Farmers reject government's proposal for 18-month suspension of farm laws
Roughly 500 farmer groups under the Samyukt Kisan Morcha (SKM) on Thursday rejected the government's proposal to resolve the ongoing protests against the new agricultural laws. The government had on Wednesday proposed to suspend the contentious laws for a period of 18 months. However, the farmers stand firm on their demand for a full rollback of the laws. Here are more details.
SKM rejects proposal; seeks full repeal
According to ANI, the SKM said on Thursday, "In a full general body meeting of the Samyukt Kisan Morcha today, the proposal put forth by the government yesterday was rejected." The statement added, "A full repeal of the three laws and enacting legislation for remunerative MSP (Minimum Support Price) for all farmers were reiterated as the pending demands of the movement."
After yesterday's meeting with farmers, government proposed suspension
After the tenth round of talks between the central government and farmer leaders on Wednesday, the government had proposed to suspend the contentious laws for 18 months. The government had also proposed the formation of a committee on MSPs and the laws. The government said it would implement the committee's recommendations, according to farmers. Farmer leaders had deliberated on the proposal on Thursday.
Farmers, government to hold another meeting tomorrow
The next round of talks between the farmers and the three-member government representation—comprising Union Agriculture Minister Narendra Singh Tomar, Commerce Minister Piyush Goyal, and Minister of State for Commerce Som Parkash—is due to be held on Friday. Meanwhile, farmers continue their protest on Delhi's borders and have also planned to stage a tractor rally on India's 72nd Republic Day on January 26.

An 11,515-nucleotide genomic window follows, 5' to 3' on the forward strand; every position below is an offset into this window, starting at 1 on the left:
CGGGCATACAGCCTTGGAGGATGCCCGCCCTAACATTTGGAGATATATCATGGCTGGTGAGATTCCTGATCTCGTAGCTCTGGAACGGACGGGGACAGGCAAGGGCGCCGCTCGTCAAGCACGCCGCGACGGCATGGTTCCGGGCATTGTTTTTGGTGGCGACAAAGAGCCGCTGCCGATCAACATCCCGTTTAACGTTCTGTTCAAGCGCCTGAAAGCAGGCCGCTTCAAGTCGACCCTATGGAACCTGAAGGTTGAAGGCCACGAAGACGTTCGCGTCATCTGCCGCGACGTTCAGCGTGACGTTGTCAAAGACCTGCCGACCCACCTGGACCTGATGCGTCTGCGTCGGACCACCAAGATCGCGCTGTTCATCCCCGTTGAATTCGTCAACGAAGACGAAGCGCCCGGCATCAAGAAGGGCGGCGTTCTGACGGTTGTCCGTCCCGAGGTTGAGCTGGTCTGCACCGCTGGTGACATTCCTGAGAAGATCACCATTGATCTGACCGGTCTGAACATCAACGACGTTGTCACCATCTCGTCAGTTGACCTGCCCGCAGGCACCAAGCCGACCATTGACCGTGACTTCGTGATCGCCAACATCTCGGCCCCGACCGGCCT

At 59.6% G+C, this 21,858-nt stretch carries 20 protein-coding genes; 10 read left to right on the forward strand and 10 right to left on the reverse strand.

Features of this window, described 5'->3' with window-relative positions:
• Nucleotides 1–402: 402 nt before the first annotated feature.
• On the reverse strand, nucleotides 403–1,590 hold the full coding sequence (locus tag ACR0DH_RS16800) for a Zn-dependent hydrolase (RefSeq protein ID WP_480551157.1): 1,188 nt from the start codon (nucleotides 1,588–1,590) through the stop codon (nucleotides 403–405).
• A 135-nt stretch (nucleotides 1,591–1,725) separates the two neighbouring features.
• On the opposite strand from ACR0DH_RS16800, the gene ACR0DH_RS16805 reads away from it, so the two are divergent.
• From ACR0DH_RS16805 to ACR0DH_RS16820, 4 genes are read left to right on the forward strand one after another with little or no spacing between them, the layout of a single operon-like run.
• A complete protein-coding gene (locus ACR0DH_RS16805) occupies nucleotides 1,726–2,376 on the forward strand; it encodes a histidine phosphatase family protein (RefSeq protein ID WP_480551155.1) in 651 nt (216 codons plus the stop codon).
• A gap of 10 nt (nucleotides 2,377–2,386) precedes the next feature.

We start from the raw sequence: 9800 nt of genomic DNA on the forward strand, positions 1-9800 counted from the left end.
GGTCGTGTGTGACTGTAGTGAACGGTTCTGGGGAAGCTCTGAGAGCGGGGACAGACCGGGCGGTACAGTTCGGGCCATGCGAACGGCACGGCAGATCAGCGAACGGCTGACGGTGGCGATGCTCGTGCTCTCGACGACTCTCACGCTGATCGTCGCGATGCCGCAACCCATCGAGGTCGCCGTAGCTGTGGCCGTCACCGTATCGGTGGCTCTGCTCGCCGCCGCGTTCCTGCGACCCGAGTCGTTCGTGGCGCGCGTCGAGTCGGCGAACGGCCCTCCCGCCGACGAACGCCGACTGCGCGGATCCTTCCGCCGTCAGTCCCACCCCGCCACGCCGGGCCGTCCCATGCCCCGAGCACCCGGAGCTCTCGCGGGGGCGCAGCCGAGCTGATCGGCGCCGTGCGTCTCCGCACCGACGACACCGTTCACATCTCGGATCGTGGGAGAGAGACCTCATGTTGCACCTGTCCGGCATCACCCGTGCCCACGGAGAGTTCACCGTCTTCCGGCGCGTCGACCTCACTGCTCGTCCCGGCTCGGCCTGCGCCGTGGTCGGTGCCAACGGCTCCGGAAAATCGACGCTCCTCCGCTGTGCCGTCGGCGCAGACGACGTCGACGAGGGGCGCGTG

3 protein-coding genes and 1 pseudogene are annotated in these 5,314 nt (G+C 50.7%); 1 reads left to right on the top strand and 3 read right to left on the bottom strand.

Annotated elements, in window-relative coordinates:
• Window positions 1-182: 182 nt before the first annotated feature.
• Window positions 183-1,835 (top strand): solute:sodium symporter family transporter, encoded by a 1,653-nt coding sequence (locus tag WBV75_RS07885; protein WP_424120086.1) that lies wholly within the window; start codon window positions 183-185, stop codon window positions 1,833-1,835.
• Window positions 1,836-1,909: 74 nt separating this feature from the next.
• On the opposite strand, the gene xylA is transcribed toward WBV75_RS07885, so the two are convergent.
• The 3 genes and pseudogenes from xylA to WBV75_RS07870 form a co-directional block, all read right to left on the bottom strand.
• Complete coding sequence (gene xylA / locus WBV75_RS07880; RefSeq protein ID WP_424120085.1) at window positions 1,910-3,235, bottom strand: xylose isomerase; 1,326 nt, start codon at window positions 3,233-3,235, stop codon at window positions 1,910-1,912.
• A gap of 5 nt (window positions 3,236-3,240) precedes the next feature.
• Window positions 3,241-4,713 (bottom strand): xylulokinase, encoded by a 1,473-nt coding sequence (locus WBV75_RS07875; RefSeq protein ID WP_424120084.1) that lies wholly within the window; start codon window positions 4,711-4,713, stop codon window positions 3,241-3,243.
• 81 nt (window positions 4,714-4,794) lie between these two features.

Why are the farmers protesting?
For months, farmers have been protesting against the three farm laws passed in September. The protests intensified in November-end as thousands of farmers from several states reached Delhi, camping at the city's borders. Farmers fear that by allowing trade outside APMC mandis, the laws will weaken the mandis and they would be deprived of MSPs, leaving them vulnerable to exploitation by corporations.
SC panel to resolve protests cracks
Last week, the Supreme Court stayed the implementation of the laws and ordered a court-appointed committee to submit a report in two months. One of the four members of the committee—Bharatiya Kisan Union National President Bhupinder Singh Mann—recused himself. Separately, the court made the Centre withdraw a plea seeking an injunction against the tractor rally, saying the police have the power to act.